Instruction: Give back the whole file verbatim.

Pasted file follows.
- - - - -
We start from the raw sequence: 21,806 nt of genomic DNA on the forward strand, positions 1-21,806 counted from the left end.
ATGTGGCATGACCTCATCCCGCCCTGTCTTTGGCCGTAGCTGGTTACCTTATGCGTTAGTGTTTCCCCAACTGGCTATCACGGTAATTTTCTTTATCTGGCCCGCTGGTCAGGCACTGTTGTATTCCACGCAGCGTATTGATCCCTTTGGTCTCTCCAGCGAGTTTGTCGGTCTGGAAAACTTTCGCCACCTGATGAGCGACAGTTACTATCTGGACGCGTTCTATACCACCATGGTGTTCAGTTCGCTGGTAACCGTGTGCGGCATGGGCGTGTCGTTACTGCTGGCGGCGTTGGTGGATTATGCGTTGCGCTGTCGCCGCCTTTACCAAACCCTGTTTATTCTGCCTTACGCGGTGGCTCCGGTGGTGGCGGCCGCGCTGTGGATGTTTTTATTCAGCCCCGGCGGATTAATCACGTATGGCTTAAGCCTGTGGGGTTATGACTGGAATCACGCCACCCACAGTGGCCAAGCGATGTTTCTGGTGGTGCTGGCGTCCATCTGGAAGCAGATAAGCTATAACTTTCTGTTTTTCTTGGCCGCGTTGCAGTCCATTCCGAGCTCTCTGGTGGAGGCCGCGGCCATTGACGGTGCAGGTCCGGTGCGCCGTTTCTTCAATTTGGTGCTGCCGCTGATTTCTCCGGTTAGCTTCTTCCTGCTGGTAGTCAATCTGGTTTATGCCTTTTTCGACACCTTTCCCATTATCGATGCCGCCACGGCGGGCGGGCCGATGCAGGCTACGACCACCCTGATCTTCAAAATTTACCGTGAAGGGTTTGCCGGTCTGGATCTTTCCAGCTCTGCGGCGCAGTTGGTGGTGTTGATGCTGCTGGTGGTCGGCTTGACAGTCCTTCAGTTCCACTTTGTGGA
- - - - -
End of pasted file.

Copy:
We start from the raw sequence: 21,806 nt of genomic DNA on the forward strand, positions 1-21,806 counted from the left end.
ATGTGGCATGACCTCATCCCGCCCTGTCTTTGGCCGTAGCTGGTTACCTTATGCGTTAGTGTTTCCCCAACTGGCTATCACGGTAATTTTCTTTATCTGGCCCGCTGGTCAGGCACTGTTGTATTCCACGCAGCGTATTGATCCCTTTGGTCTCTCCAGCGAGTTTGTCGGTCTGGAAAACTTTCGCCACCTGATGAGCGACAGTTACTATCTGGACGCGTTCTATACCACCATGGTGTTCAGTTCGCTGGTAACCGTGTGCGGCATGGGCGTGTCGTTACTGCTGGCGGCGTTGGTGGATTATGCGTTGCGCTGTCGCCGCCTTTACCAAACCCTGTTTATTCTGCCTTACGCGGTGGCTCCGGTGGTGGCGGCCGCGCTGTGGATGTTTTTATTCAGCCCCGGCGGATTAATCACGTATGGCTTAAGCCTGTGGGGTTATGACTGGAATCACGCCACCCACAGTGGCCAAGCGATGTTTCTGGTGGTGCTGGCGTCCATCTGGAAGCAGATAAGCTATAACTTTCTGTTTTTCTTGGCCGCGTTGCAGTCCATTCCGAGCTCTCTGGTGGAGGCCGCGGCCATTGACGGTGCAGGTCCGGTGCGCCGTTTCTTCAATTTGGTGCTGCCGCTGATTTCTCCGGTTAGCTTCTTCCTGCTGGTAGTCAATCTGGTTTATGCCTTTTTCGACACCTTTCCCATTATCGATGCCGCCACGGCGGGCGGGCCGATGCAGGCTACGACCACCCTGATCTTCAAAATTTACCGTGAAGGGTTTGCCGGTCTGGATCTTTCCAGCTCTGCGGCGCAGTTGGTGGTGTTGATGCTGCTGGTGGTCGGCTTGACAGTCCTTCAGTTCCACTTTGTGGA